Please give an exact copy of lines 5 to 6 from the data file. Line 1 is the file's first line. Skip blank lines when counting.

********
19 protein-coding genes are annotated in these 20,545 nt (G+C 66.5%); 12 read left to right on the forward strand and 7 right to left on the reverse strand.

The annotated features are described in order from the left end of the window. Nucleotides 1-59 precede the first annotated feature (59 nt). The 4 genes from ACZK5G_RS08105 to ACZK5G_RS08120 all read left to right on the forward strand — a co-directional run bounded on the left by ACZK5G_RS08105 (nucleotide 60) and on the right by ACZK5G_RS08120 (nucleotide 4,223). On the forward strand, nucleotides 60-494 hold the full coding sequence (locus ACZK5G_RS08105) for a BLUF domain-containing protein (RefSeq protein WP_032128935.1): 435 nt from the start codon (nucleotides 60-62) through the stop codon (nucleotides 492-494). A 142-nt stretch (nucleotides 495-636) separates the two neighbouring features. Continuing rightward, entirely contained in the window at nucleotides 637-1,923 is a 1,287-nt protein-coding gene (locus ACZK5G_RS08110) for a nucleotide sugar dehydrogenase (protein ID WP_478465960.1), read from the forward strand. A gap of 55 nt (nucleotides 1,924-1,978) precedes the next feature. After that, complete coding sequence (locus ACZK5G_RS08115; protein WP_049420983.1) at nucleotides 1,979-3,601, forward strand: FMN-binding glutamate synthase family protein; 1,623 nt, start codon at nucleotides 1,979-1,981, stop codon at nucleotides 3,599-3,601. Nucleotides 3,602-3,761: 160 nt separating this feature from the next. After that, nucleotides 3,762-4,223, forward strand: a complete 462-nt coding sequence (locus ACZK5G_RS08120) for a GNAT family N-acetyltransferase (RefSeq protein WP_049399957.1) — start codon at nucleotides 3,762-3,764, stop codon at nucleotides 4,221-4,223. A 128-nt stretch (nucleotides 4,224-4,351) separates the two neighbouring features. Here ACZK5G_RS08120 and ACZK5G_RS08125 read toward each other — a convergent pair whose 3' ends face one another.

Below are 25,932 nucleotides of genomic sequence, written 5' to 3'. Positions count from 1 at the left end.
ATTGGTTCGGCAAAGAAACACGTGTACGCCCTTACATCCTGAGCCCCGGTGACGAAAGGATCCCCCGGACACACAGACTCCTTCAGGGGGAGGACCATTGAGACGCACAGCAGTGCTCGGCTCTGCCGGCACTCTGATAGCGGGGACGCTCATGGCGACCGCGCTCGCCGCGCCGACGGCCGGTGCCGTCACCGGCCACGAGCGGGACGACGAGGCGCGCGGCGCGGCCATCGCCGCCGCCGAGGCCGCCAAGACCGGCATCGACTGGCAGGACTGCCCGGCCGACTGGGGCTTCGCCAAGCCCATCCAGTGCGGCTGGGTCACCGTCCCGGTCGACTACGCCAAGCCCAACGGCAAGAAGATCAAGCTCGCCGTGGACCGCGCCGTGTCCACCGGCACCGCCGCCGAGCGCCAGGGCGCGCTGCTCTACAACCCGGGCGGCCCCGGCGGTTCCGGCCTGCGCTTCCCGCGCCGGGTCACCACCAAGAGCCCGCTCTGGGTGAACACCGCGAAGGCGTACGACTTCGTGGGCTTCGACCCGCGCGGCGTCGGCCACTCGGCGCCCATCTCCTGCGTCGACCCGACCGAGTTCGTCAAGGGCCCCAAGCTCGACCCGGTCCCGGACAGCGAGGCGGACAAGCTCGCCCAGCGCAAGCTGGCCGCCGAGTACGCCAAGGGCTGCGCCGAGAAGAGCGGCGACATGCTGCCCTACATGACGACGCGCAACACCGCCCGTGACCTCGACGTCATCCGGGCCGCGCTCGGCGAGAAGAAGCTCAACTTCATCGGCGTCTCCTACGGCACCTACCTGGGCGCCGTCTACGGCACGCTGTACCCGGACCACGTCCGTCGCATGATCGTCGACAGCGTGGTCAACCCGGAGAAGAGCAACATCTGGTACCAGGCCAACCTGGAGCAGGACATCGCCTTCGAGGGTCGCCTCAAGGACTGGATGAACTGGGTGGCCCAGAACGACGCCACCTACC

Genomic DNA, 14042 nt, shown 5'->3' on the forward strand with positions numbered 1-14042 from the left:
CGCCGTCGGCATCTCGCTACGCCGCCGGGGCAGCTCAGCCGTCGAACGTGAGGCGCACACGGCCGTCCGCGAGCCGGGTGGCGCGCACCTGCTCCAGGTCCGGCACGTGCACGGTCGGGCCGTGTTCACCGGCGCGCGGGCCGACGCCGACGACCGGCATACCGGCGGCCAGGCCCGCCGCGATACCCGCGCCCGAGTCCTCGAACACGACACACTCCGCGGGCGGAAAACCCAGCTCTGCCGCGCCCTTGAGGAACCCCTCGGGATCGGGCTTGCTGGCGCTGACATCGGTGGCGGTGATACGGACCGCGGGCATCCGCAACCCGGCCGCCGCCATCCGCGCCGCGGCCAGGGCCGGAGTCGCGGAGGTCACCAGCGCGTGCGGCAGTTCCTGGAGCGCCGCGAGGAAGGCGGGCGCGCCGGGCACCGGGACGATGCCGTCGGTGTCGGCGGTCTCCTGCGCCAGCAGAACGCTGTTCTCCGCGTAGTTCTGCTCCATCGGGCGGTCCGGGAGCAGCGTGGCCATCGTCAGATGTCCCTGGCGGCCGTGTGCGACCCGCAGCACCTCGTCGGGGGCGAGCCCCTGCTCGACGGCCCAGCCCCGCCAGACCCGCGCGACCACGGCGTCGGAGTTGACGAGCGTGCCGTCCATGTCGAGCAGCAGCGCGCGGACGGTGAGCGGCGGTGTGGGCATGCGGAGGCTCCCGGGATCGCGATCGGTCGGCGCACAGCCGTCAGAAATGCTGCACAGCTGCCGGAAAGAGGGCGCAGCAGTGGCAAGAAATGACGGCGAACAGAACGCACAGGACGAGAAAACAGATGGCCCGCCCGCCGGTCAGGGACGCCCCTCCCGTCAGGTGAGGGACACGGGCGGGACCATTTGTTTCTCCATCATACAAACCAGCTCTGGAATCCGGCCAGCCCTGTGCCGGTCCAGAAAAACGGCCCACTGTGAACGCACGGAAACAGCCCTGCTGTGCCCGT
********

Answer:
Genomic DNA, 14042 nt, shown 5'->3' on the forward strand with positions numbered 1-14042 from the left:
CGCCGTCGGCATCTCGCTACGCCGCCGGGGCAGCTCAGCCGTCGAACGTGAGGCGCACACGGCCGTCCGCGAGCCGGGTGGCGCGCACCTGCTCCAGGTCCGGCACGTGCACGGTCGGGCCGTGTTCACCGGCGCGCGGGCCGACGCCGACGACCGGCATACCGGCGGCCAGGCCCGCCGCGATACCCGCGCCCGAGTCCTCGAACACGACACACTCCGCGGGCGGAAAACCCAGCTCTGCCGCGCCCTTGAGGAACCCCTCGGGATCGGGCTTGCTGGCGCTGACATCGGTGGCGGTGATACGGACCGCGGGCATCCGCAACCCGGCCGCCGCCATCCGCGCCGCGGCCAGGGCCGGAGTCGCGGAGGTCACCAGCGCGTGCGGCAGTTCCTGGAGCGCCGCGAGGAAGGCGGGCGCGCCGGGCACCGGGACGATGCCGTCGGTGTCGGCGGTCTCCTGCGCCAGCAGAACGCTGTTCTCCGCGTAGTTCTGCTCCATCGGGCGGTCCGGGAGCAGCGTGGCCATCGTCAGATGTCCCTGGCGGCCGTGTGCGACCCGCAGCACCTCGTCGGGGGCGAGCCCCTGCTCGACGGCCCAGCCCCGCCAGACCCGCGCGACCACGGCGTCGGAGTTGACGAGCGTGCCGTCCATGTCGAGCAGCAGCGCGCGGACGGTGAGCGGCGGTGTGGGCATGCGGAGGCTCCCGGGATCGCGATCGGTCGGCGCACAGCCGTCAGAAATGCTGCACAGCTGCCGGAAAGAGGGCGCAGCAGTGGCAAGAAATGACGGCGAACAGAACGCACAGGACGAGAAAACAGATGGCCCGCCCGCCGGTCAGGGACGCCCCTCCCGTCAGGTGAGGGACACGGGCGGGACCATTTGTTTCTCCATCATACAAACCAGCTCTGGAATCCGGCCAGCCCTGTGCCGGTCCAGAAAAACGGCCCACTGTGAACGCACGGAAACAGCCCTGCTGTGCCCGT